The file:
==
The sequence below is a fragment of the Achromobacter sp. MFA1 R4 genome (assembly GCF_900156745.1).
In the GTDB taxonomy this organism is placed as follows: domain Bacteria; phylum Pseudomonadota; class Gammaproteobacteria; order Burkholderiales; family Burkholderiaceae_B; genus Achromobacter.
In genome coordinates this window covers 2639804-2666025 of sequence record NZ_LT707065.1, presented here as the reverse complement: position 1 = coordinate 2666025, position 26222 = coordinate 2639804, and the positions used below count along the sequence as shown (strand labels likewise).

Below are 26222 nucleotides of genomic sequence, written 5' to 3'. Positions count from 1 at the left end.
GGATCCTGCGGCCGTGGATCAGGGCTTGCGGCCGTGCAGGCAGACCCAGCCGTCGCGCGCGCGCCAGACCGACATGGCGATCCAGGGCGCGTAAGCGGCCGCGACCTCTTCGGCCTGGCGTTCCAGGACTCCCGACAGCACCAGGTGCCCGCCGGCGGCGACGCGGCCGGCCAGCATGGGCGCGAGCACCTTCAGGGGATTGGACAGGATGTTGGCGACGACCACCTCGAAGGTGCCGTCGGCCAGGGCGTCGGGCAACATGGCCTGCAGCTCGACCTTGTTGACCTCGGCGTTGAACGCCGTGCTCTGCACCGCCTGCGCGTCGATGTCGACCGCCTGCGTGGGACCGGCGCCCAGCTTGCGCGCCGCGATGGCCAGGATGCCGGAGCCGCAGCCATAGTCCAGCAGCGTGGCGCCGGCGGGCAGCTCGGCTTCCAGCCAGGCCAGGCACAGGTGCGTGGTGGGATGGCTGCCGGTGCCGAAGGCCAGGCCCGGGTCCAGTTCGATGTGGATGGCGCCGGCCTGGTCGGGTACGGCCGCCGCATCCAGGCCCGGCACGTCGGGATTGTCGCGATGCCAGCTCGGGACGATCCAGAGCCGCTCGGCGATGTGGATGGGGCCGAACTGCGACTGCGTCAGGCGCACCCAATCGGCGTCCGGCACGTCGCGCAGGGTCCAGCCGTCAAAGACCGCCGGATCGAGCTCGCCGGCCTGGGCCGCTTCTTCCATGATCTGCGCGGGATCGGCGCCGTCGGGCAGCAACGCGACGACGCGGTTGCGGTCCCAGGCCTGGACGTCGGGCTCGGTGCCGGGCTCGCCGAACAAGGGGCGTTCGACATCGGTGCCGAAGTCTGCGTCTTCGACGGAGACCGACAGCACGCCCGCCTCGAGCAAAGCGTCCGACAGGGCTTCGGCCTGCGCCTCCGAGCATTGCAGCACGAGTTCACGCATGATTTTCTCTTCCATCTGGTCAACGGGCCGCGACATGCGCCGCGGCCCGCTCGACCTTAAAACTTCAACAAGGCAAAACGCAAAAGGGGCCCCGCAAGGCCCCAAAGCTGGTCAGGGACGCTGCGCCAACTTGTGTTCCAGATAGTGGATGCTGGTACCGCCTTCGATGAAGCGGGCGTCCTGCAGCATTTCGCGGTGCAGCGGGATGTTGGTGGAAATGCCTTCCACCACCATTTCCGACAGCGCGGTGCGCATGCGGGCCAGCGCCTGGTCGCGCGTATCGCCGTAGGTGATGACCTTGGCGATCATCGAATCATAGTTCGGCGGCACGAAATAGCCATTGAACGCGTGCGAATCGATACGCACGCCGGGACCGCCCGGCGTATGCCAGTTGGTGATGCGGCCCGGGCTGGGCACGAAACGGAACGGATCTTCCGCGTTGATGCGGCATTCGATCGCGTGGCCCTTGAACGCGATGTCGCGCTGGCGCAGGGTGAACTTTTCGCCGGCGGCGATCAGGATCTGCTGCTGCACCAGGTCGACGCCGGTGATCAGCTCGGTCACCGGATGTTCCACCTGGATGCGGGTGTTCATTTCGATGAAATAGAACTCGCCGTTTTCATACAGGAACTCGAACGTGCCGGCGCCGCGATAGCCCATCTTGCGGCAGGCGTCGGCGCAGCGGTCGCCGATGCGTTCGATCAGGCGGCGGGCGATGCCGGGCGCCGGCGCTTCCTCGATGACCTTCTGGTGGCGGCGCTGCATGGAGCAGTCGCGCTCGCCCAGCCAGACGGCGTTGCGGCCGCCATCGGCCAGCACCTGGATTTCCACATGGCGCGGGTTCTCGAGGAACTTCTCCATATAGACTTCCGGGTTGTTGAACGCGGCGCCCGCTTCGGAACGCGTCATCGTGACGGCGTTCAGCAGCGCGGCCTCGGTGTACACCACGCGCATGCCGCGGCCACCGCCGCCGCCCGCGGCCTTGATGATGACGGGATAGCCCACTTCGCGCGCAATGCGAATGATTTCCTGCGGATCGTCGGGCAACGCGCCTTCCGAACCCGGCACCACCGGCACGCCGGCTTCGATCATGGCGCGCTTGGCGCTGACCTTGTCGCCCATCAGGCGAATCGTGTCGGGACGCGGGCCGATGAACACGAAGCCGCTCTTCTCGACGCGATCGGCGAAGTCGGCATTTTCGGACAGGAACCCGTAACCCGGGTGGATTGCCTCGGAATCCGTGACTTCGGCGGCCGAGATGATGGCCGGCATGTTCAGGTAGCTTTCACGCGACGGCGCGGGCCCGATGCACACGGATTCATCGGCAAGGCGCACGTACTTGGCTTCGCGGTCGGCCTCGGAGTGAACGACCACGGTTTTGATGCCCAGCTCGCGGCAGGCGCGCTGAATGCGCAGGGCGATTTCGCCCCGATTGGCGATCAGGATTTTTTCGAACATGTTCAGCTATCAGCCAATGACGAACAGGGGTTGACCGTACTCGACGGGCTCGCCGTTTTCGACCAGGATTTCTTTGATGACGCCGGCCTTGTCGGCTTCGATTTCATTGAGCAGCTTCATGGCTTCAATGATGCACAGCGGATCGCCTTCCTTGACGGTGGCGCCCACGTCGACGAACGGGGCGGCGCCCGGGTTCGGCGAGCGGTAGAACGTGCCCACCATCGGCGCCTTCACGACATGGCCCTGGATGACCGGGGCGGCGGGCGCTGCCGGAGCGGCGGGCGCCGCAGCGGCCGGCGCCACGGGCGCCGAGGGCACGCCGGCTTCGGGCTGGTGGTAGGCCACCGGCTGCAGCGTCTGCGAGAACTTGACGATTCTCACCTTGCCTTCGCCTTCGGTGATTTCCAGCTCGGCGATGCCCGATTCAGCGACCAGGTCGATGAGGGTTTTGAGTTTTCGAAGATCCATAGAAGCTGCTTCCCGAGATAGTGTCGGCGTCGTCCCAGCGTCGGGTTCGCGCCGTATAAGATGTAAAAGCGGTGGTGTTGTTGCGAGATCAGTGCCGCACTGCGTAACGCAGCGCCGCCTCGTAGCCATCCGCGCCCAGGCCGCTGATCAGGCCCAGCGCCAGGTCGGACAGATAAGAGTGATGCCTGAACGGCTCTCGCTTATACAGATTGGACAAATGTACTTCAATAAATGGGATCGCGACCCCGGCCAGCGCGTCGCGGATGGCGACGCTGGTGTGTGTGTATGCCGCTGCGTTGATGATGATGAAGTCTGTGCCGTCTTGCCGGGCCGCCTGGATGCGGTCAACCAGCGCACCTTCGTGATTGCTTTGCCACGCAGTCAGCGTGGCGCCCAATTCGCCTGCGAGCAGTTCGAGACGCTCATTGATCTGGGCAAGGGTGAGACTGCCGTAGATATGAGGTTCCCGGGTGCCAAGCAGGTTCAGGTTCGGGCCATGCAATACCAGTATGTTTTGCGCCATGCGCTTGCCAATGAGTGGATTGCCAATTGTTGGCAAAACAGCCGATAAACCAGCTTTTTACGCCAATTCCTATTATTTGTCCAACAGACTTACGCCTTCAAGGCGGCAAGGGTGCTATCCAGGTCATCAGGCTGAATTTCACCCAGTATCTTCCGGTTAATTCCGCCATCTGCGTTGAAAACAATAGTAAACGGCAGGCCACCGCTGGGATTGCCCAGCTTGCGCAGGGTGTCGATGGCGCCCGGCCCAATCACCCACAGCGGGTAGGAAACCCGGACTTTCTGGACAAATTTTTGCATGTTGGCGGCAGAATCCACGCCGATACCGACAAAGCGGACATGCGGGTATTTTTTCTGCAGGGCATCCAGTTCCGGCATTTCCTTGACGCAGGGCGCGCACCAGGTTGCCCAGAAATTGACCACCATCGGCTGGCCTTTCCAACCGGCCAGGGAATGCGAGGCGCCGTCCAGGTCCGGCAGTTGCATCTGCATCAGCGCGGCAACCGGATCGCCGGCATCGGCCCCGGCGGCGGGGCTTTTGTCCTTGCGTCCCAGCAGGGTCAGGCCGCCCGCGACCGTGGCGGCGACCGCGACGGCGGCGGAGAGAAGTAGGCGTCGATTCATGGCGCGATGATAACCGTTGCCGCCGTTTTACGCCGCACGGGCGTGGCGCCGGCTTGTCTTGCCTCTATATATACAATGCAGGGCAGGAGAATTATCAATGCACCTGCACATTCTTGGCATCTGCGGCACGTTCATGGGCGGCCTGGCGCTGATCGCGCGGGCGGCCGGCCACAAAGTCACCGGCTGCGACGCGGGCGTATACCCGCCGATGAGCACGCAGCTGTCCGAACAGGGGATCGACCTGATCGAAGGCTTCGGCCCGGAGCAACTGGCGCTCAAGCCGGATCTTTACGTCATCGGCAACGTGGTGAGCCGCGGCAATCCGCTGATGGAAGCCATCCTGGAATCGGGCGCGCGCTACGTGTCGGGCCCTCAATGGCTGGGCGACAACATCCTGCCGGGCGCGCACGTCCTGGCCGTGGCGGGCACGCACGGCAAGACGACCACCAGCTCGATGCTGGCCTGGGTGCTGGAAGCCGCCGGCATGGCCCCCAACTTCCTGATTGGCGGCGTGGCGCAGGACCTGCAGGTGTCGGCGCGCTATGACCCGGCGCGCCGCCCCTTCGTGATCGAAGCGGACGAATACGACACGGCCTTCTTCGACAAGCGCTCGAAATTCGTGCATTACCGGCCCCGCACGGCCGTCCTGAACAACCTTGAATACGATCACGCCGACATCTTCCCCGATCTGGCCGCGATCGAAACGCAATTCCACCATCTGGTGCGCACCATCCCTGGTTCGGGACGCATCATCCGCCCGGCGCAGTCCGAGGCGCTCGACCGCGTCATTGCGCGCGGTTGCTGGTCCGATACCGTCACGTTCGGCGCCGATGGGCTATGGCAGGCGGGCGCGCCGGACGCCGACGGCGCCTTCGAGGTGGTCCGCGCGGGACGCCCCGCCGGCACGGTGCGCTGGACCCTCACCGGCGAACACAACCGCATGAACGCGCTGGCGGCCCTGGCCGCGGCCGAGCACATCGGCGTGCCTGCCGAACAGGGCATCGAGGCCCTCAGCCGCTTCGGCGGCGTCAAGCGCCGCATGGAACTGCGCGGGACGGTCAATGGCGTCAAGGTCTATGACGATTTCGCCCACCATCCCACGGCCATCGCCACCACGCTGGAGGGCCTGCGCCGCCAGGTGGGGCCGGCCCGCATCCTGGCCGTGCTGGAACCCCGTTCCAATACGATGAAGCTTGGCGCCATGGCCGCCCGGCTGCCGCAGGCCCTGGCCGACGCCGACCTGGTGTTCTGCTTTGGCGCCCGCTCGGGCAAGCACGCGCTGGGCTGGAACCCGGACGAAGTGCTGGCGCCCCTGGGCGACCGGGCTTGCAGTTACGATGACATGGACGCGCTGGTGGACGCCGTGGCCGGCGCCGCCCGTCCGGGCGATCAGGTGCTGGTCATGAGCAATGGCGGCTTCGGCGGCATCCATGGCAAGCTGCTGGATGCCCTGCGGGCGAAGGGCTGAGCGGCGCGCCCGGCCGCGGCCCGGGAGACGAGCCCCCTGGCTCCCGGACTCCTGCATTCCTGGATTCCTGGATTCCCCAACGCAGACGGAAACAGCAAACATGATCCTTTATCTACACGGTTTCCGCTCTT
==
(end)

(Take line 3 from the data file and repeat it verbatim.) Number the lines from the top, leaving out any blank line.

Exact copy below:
In genome coordinates this window covers 2639804-2666025 of sequence record NZ_LT707065.1, presented here as the reverse complement: position 1 = coordinate 2666025, position 26222 = coordinate 2639804, and the positions used below count along the sequence as shown (strand labels likewise).